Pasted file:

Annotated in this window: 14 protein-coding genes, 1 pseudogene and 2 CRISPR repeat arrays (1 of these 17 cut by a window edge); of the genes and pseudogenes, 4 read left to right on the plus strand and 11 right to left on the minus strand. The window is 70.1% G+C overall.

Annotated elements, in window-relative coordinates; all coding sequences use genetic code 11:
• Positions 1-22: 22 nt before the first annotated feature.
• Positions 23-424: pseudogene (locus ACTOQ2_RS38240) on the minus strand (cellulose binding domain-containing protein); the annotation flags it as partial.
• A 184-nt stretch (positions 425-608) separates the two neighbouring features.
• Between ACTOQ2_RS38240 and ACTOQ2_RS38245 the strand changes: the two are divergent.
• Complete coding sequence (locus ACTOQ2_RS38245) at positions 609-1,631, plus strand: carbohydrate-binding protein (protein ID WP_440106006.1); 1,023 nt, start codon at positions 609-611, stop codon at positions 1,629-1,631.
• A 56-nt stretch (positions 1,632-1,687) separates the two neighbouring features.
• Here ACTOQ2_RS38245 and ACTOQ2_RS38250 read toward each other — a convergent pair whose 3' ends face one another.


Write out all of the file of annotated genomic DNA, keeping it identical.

Annotated in this window: 14 protein-coding genes, 1 pseudogene and 2 CRISPR repeat arrays (1 of these 17 cut by a window edge); of the genes and pseudogenes, 4 read left to right on the plus strand and 11 right to left on the minus strand. The window is 70.1% G+C overall.

Annotated elements, in window-relative coordinates; all coding sequences use genetic code 11:
• Positions 1-22: 22 nt before the first annotated feature.
• Positions 23-424: pseudogene (locus ACTOQ2_RS38240) on the minus strand (cellulose binding domain-containing protein); the annotation flags it as partial.
• A 184-nt stretch (positions 425-608) separates the two neighbouring features.
• Between ACTOQ2_RS38240 and ACTOQ2_RS38245 the strand changes: the two are divergent.
• Complete coding sequence (locus ACTOQ2_RS38245) at positions 609-1,631, plus strand: carbohydrate-binding protein (protein ID WP_440106006.1); 1,023 nt, start codon at positions 609-611, stop codon at positions 1,629-1,631.
• A 56-nt stretch (positions 1,632-1,687) separates the two neighbouring features.
• Here ACTOQ2_RS38245 and ACTOQ2_RS38250 read toward each other — a convergent pair whose 3' ends face one another.